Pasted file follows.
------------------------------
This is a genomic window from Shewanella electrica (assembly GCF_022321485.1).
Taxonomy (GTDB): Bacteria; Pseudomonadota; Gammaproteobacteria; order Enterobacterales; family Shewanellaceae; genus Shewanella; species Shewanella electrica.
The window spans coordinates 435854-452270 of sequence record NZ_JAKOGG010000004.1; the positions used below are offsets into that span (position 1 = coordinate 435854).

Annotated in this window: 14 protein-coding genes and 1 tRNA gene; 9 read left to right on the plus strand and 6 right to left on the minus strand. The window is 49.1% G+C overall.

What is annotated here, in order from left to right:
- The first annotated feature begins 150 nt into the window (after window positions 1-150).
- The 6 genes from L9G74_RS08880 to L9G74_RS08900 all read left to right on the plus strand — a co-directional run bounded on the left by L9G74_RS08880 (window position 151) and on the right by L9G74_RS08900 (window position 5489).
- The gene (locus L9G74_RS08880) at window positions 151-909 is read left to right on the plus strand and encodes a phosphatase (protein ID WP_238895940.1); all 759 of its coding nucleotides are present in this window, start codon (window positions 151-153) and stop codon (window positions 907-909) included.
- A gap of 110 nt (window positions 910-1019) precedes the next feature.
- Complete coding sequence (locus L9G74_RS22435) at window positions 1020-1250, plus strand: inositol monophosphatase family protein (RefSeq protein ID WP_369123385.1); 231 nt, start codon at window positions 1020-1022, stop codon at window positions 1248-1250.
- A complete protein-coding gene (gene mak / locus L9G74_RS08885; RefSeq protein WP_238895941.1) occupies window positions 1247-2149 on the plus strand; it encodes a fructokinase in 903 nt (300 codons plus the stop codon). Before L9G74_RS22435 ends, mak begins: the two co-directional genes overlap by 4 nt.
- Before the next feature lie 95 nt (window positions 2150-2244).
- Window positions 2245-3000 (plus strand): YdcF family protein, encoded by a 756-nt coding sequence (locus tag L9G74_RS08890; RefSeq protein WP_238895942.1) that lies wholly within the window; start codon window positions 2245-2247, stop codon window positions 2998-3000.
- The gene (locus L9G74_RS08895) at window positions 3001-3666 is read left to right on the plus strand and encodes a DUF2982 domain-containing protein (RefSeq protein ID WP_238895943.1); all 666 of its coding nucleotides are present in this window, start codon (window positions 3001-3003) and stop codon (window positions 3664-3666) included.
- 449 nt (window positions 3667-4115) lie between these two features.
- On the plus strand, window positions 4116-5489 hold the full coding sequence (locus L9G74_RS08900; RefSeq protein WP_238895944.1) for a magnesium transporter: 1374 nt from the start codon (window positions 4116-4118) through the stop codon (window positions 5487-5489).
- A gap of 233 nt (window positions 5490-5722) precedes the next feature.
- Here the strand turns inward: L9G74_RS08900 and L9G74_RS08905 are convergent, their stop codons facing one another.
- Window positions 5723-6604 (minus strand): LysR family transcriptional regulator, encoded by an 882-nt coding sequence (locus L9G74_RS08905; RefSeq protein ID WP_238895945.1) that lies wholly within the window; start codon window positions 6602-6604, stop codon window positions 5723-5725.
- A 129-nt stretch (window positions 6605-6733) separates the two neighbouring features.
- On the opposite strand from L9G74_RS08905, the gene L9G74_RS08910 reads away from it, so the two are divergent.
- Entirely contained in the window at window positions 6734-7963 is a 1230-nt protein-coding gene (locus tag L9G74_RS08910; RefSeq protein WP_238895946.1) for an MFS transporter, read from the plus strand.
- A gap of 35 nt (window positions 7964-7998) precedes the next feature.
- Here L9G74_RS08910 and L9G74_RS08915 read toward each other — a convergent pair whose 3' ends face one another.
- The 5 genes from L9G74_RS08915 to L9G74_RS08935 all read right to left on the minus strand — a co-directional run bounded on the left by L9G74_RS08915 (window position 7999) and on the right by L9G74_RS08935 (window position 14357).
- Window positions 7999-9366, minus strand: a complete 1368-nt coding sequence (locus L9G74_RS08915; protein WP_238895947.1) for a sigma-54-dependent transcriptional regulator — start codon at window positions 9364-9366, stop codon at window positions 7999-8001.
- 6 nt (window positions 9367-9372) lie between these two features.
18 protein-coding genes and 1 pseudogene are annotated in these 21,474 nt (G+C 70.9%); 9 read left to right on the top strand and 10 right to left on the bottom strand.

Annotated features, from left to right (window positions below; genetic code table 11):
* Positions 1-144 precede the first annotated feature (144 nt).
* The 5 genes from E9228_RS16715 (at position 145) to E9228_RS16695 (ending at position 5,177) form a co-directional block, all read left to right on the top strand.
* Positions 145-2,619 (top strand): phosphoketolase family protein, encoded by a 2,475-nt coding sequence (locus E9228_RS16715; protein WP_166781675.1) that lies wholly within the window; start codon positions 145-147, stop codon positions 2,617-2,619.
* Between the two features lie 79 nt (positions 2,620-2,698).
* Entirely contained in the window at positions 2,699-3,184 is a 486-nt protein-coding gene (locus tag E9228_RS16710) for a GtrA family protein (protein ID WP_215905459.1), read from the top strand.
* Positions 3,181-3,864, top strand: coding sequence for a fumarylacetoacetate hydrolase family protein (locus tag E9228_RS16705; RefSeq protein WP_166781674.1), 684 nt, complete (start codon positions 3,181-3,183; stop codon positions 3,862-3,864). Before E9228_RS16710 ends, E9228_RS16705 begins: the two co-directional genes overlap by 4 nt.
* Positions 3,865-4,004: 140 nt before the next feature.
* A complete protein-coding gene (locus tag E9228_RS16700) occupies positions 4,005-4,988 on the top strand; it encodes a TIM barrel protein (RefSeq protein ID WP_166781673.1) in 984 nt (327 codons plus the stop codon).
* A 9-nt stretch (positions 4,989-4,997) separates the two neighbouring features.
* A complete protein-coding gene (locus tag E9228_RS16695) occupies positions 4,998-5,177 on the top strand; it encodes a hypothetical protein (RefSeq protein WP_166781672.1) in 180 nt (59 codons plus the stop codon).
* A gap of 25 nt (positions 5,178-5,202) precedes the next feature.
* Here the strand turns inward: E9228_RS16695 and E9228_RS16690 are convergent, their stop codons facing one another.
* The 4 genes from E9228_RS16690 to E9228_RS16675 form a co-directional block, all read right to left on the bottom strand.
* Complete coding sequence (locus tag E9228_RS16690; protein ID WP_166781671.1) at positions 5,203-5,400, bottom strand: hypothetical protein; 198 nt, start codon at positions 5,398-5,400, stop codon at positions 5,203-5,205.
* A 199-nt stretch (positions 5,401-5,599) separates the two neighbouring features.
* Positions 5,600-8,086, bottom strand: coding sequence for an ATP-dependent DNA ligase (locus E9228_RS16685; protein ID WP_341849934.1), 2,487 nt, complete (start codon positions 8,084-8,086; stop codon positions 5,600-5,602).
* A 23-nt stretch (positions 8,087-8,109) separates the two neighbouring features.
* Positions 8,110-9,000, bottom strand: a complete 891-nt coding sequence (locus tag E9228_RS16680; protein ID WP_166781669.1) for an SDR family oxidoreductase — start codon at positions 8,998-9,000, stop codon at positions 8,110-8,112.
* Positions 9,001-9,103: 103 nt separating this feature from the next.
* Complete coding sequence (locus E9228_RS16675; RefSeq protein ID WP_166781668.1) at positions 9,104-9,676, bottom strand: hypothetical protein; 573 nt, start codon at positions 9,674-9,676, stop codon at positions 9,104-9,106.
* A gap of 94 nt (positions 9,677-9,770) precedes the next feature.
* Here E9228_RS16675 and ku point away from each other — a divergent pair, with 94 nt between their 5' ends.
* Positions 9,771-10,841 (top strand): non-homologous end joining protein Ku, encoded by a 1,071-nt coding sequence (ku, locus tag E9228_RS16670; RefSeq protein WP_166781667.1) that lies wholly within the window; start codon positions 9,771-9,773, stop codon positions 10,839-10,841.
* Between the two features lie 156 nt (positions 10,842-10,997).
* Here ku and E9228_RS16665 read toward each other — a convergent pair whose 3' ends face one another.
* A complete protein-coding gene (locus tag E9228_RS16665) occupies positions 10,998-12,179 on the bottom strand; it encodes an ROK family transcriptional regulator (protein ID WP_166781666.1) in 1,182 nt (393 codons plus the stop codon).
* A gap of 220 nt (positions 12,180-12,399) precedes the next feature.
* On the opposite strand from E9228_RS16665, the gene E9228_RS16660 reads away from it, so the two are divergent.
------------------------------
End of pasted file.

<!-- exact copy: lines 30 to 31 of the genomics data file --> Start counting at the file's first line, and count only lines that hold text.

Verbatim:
* Positions 1-144 precede the first annotated feature (144 nt).
* The 5 genes from E9228_RS16715 (at position 145) to E9228_RS16695 (ending at position 5,177) form a co-directional block, all read left to right on the top strand.